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Indiana Pacers: Why Danny Granger Should Be in Starting Lineup Immediately

INDIANAPOLIS, IN - MAY 20: Danny Granger #33 of the Indiana Pacers celebrates hitting a shot against the Miami Heat in Game Four of the Eastern Conference Semifinals in the 2012 NBA Playoffs at Bankers Life Fieldhouse on May 20, 2012 in Indianapolis, Indiana. NOTE TO USER: User expressly acknowledges and agrees that, by downloading and/or using this photograph, User is consenting to the terms and conditions of the Getty Images License Agreement. (Photo by Jonathan Daniel/Getty Images)
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Kyle GrandFeatured ColumnistFebruary 27, 2013

Danny Granger is finally back for the Indiana Pacers. After a knee injury sidelined him for the first half of the season, he saw his first action last Saturday against the Detroit Pistons.

For the time being, the Pacers have decided that Granger will come off the bench, playing 15-20 minutes per game. He is still getting his feet wet, but he should be in the starting lineup, and here's why.


Getting Comfortable

Starting Granger will get him back into the routine he is accustomed to. He has been a starter for nearly his entire career. Why put him in a position where he isn't experienced or comfortable?

He needs to focus on getting readjusted to the speed of the NBA and restoring his scoring touch. By bringing him in off the bench, his minutes are limited. This cuts down on the time he has to rediscover his former ability.

Granger's shot has not looked good. He is 2-of-17 shooting through two games. He needs much more court time to get his rhythm back. The Pacers need Granger to find his shot, but in his current role, he isn't finding the right shot.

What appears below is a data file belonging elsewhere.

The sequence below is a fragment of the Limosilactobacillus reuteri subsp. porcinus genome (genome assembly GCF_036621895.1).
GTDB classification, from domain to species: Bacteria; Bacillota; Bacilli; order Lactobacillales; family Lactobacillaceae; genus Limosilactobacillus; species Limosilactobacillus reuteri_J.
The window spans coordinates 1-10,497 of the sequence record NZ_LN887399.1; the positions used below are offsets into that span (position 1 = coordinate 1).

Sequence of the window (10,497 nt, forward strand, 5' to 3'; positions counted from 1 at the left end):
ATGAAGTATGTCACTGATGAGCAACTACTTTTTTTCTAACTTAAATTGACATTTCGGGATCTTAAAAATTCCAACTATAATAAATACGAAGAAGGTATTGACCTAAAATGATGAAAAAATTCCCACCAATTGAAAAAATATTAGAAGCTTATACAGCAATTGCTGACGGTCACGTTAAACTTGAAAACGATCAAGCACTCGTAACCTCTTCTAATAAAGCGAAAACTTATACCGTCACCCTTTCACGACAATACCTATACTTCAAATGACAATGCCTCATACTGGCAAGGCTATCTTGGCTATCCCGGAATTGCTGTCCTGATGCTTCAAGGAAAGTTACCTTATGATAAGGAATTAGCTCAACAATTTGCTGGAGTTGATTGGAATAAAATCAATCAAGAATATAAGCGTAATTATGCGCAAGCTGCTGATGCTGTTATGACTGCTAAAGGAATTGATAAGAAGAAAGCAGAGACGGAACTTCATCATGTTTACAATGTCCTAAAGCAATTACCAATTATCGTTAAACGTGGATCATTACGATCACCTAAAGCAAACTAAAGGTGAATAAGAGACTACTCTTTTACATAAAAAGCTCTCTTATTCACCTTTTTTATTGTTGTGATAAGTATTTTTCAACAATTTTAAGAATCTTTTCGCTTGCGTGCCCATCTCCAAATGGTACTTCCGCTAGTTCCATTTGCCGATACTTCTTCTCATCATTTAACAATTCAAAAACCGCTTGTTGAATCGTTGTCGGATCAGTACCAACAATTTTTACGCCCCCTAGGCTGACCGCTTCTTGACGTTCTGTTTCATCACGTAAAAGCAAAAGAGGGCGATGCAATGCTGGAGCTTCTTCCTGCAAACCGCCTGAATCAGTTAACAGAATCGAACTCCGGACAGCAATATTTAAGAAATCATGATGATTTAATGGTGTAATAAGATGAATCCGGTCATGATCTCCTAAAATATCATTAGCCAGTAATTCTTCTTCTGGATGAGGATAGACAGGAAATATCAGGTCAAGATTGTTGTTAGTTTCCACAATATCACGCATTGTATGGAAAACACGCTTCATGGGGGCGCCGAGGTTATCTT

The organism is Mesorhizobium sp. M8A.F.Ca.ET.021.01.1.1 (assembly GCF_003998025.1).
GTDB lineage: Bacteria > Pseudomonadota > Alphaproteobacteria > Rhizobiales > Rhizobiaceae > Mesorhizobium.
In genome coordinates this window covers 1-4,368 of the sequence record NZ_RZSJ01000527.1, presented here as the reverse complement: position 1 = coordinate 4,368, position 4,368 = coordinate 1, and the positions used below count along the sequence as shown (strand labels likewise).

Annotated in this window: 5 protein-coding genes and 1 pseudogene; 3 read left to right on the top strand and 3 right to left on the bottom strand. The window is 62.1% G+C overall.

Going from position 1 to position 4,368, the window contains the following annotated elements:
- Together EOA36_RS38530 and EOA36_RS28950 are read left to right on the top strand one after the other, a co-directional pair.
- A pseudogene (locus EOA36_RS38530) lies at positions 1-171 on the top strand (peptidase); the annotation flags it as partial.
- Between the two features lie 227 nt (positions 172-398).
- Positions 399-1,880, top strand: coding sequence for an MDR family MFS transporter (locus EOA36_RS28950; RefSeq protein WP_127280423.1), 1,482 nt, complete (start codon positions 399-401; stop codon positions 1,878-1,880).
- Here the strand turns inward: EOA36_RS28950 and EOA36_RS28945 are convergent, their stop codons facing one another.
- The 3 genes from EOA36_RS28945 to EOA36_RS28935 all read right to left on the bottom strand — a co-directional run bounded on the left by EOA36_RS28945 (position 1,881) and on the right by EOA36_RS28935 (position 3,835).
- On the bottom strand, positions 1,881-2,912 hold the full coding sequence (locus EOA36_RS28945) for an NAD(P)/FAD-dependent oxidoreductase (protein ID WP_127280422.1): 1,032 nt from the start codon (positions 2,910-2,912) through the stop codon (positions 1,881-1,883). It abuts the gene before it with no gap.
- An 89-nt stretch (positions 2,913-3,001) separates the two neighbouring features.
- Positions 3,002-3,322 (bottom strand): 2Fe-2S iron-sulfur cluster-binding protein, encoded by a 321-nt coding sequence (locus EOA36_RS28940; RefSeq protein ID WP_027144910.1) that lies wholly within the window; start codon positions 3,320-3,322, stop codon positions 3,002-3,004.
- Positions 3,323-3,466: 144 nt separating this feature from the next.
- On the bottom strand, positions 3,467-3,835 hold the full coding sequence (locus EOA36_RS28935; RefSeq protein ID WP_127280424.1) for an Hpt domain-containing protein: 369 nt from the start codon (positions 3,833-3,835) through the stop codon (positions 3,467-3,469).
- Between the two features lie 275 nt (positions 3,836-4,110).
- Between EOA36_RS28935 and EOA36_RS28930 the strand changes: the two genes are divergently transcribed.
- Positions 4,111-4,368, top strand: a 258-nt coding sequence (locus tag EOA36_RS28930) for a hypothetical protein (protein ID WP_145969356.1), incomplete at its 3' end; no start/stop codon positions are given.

Granger knows his playing time is going to be short. So far, he has forced his shot in order to get into the flow of the game. This means poor shot selection, which leads to missed shots. With increased playing time, Granger won't feel as much pressure to shoot. His offense can come back to him more naturally. 

 

Adjust to Offensive Changes

Paul George is now the face of the Pacers. Averaging 17.6 points per game and playing lockdown defense, the All-Star has become Indiana's go-to guy. That role used to belong to Granger. He was an All-Star in 2009 and has been the team's leading scorer for the past five seasons.

With the emergence of George, Granger's role in the offense is going to change. Instead of taking the bulk of the shots, he will now be a complementary scorer. The Pacers will want him to average 12-15 points per game. This adjustment will take time getting used to.

There are going to be growing pains when a new player enters the rotation. Getting Granger in the starting lineup now will help the Pacers get through this transition faster. The other four starters are going to need time to get reacquainted with Granger and vice versa. Why not start that process now? 

The sooner everyone gets on the same page, the better. The Miami Heat show no signs of slowing down. The Pacers need to be at full strength in order to challenge Miami, not still figuring how to get Granger to coexist with George and the starters.

 

 Confidence

Granger hasn't looked like himself. The Pacers need to take a proactive approach. Making him a starter tells Granger that the coaching staff has faith in him. He doesn't have to worry about losing his spot permanently to Lance Stephenson just because he is off to a slow start.

Granger is a proven scorer (career average of 18.2 points per game). While Indiana does have the league's best defense, the offense has been lackluster (ranked 24th, scoring an average of 94.0 points per game). His presence can transform Indiana from contender to champion.

To be the Granger of old, he has to believe in himself. This belief will come once he sees that his team trusts him like they used to. 

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